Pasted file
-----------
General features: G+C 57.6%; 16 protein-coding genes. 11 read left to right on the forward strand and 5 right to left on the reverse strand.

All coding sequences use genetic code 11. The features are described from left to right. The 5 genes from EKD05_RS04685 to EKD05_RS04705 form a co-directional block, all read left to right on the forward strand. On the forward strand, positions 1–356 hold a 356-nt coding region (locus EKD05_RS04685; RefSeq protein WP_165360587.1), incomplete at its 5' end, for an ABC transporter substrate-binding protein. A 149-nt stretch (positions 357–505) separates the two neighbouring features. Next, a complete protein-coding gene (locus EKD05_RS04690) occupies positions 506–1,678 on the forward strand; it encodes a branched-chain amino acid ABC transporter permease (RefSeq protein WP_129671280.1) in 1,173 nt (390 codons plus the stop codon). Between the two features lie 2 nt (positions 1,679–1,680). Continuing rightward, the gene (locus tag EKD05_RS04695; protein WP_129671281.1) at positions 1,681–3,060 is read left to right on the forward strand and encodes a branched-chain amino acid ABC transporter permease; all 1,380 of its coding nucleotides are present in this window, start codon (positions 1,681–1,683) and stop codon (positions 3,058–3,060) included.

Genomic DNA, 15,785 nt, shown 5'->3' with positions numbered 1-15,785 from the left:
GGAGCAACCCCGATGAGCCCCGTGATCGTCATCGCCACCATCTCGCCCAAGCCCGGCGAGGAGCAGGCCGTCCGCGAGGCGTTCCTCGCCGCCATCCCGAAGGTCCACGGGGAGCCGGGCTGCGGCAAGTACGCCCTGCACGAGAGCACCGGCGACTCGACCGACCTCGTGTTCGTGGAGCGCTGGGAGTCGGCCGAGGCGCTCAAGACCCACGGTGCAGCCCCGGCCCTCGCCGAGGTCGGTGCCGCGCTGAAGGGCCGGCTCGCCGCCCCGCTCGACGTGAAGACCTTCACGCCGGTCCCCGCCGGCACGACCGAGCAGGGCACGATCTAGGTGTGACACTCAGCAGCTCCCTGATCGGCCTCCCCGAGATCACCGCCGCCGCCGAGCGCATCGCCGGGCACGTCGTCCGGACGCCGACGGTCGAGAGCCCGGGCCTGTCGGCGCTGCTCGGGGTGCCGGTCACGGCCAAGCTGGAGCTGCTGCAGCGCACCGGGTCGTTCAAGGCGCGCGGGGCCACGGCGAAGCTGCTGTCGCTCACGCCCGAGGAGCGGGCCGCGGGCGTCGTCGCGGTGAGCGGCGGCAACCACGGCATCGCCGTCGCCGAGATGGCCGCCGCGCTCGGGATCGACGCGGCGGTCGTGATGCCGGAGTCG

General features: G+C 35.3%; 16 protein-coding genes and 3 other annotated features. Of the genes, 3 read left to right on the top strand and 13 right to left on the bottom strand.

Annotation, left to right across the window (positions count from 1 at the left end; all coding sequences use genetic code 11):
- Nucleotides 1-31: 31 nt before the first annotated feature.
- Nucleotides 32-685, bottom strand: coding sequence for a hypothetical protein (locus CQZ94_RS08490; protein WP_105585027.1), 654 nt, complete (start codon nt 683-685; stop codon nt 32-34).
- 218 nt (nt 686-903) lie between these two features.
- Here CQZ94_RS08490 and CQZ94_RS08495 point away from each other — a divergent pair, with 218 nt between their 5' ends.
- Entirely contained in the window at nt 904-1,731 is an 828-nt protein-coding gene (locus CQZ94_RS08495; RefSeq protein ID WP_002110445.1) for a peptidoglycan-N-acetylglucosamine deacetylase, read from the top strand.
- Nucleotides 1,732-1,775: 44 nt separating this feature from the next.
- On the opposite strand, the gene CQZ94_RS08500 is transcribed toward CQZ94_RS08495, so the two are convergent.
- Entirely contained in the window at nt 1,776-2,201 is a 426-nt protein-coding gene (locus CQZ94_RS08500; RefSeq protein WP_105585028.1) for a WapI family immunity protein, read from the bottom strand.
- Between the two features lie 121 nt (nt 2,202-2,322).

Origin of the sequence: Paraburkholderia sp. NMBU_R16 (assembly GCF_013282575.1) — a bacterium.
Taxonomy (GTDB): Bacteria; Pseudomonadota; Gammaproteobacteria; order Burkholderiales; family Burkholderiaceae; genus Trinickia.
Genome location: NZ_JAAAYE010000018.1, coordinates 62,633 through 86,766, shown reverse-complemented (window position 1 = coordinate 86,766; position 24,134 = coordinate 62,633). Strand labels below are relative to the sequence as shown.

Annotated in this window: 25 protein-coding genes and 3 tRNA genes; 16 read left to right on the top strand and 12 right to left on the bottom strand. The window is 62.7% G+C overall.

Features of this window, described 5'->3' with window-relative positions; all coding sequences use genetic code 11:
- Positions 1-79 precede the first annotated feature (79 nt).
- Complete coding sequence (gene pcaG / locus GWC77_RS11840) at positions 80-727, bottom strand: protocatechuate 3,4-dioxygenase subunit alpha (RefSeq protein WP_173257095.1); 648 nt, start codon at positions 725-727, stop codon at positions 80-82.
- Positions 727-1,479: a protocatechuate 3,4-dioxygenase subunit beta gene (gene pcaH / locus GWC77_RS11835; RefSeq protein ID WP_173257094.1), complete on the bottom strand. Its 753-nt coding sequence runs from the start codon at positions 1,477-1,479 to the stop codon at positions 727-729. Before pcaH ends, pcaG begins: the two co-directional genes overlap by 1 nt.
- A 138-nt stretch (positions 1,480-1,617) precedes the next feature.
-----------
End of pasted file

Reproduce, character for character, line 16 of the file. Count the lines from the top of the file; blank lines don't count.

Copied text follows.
Origin of the sequence: Paraburkholderia sp. NMBU_R16 (assembly GCF_013282575.1) — a bacterium.